- Associated Press - Saturday, June 14, 2014

AIKEN, S.C. (AP) - An Aiken County man who had a near-deadly accident several weeks ago is recovering in his home, thanks to a quick response from rural Aiken County safety officials.

Kenneth Shull, 66, was working on a bench grinder in his son’s shop just south of Salley on May 19 when the machinery malfunctioned, shattering the grindstone and hurling fragments all over the shop. The largest stone slab, about a foot in diameter, is believed to be the one that hit Shull in the throat, opening up an eight-inch gash and severing his facial artery.

Shull, bleeding badly and dazed from the blow, managed to call his son, Kendt Shull, telling him he’d been hurt and was going to die. Kendt, who was an hour’s drive away in Columbia, called Paul Salley, the Police and Fire Commissioner in Salley, who immediately began coordinating the rescue efforts.

Less than five minutes later, Salley, Salley Police Chief J.D. Bledsoe, Fire Chief Gene Fogle and fireman Clint Brown were on the scene, helping Kendt’s girlfriend, Melanie Williams, control the bleeding with towels. As Shull drifted in and out of consciousness, they quickly called in an ambulance from Aiken.

“It wasn’t hard to tell that it was pretty bad,” said Salley.

After concluding there wasn’t time to wait on the ambulance, they loaded Shull into the passenger’s seat of Fogle’s pickup and sped northward on S.C. Highway 39 toward the Wagener Fire Department, where most of the firemen have received first responder training.

Fogle radioed the Wagener Fire Department as Brown, sitting in the middle of the truck, attended to Shull’s still-bleeding neck. Wagener Fire Chief Mark Redd, a paramedic, and Capt. Rich Sullivan met the group on the side of Hwy. 39 just south of Wagener. After a quick evaluation where he determined Shull had lost “a substantial amount of blood,” Redd called Aiken County Dispatch to request a helicopter, which his son, Rusty Redd - a paramedic on the ambulance speeding toward the group - had already placed on standby.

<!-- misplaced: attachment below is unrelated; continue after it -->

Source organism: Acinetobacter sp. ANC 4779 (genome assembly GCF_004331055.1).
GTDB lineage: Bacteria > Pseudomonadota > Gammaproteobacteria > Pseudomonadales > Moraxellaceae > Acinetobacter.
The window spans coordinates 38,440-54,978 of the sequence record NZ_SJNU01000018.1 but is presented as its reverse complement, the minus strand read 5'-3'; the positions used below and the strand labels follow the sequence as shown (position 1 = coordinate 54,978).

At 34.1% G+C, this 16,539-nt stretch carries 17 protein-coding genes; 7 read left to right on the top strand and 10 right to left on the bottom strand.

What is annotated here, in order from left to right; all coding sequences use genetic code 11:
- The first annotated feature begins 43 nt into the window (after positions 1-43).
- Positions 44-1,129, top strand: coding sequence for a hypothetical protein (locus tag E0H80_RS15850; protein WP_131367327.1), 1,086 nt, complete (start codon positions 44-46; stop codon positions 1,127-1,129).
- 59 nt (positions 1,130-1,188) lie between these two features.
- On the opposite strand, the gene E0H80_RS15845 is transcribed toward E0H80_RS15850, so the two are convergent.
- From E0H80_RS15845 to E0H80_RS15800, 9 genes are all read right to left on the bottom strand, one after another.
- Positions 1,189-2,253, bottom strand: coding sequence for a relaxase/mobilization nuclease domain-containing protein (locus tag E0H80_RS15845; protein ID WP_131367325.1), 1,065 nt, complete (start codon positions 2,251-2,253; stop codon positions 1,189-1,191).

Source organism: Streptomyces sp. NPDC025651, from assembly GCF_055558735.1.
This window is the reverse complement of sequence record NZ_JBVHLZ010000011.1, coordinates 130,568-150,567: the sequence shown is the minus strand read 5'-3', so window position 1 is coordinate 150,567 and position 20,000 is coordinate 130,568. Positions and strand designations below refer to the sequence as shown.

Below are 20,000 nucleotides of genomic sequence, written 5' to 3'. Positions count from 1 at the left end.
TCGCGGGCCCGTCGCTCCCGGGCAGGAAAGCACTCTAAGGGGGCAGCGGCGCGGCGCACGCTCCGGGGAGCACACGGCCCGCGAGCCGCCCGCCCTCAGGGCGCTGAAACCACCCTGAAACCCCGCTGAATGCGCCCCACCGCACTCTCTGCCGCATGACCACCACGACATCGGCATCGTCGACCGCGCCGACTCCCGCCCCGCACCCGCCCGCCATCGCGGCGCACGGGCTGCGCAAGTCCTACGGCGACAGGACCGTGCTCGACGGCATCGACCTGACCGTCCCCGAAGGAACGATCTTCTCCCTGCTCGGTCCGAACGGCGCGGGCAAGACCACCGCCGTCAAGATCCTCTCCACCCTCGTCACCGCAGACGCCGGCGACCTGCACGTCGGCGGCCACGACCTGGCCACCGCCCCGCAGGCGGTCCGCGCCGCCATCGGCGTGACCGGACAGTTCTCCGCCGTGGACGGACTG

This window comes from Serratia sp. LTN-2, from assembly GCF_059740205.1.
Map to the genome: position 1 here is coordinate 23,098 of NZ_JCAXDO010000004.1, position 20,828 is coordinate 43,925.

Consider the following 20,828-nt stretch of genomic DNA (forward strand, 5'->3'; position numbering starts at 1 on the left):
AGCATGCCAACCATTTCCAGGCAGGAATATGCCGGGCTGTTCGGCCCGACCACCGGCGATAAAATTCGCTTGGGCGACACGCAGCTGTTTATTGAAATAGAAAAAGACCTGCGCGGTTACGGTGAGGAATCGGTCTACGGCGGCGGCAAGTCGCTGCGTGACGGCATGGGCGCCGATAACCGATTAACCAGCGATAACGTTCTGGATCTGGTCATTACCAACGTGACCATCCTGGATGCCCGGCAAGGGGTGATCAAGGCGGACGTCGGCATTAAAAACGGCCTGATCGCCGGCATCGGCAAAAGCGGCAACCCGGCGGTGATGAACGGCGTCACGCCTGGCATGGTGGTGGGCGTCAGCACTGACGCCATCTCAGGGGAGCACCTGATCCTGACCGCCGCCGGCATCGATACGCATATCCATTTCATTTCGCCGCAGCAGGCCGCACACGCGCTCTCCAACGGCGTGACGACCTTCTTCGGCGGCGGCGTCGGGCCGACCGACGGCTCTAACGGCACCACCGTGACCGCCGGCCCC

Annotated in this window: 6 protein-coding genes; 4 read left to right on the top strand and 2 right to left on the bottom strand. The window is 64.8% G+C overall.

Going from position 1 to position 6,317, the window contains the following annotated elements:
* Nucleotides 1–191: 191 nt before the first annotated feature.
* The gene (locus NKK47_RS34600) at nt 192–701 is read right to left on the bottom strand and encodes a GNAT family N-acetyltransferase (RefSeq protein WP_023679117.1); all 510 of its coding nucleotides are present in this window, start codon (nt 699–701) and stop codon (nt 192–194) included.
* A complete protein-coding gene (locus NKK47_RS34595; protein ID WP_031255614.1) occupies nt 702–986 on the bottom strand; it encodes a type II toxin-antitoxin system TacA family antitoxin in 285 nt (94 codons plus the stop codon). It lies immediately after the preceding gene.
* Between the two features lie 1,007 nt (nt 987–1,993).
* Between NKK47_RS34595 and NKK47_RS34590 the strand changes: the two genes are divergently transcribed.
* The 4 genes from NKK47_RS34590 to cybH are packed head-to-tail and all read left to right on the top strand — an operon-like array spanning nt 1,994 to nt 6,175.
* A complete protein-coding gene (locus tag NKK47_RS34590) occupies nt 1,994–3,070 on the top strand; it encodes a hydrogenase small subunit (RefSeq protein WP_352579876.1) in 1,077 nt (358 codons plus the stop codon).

“He needed a trauma surgeon as much as he needed anything, so getting him to a helicopter was critical,” said Redd.

With the chopper on the way in from Augusta, Salley and Redd drove ahead to set up a landing zone at the A.L. Corbett Middle School football field in Wagener, and Fogle drove Shull to meet the Rescue 11 ambulance crew.

Rescue 11 determined Shull’s injury was lethal, and gave Shull advanced life-support treatment as they carried him to the landing zone, where the chopper soon arrived to airlift him to Palmetto Health Richland’s trauma center. Shull was in surgery for two hours, as his facial artery needed to be clamped off. He is expected to make a full recovery.

Salley estimates it took just 30 minutes from the time of the accident to get Shull to the landing zone, and that he made it to the trauma center within an hour.

“That’s very good, especially for being as rural as we are,” Salley said, adding that the rescue was one of the highlights of his 35 years in the fire service. “You love to see things work like they worked that day.”

Redd, a 37-year veteran of the fire service, called it a “textbook” rescue.

“Communication was a big part of it - communication and coordination from start to finish,” said Redd, adding that getting Shull to a hospital within the hour was crucial to saving his life. “It’s always a good feeling when you feel like you did the best you could and things turn out well.”

Kendt Shull said the surgeon at Palmetto Health Richland told him his father was “lucky to be alive,” and that he had the quick response of his rescuers to thank for it. Apart from the gash on his neck, Shull also had severe bruising from his left ear to the top of his chest. Kendt said the surgeon was shocked the blow didn’t break his father’s neck or jaw, and that it could have severed Shull’s carotid artery - a fatal injury - or left him paralyzed.

Kendt Shull said it’s also a miracle his father was even able to call him. He said he left his cellphone at home on his way to work in Columbia that morning, and that he thought about just leaving it there. But something told him to go back to get it, he said. He added that it’s amazing his father could even reach him on his cell, given the poor cell reception they usually get at the shop.

“God was definitely here that day,” said Kendt Shull. “There’s no question.”

Shull was released from the hospital just two days after the surgery, and got his stitches and staples removed recently. Kendt said some of the rescuers periodically drop by to check in on his father.

“I can’t express with words my appreciation to everybody for what they did,” said Kendt. “I’m overwhelmed with gratefulness for everyone involved.”

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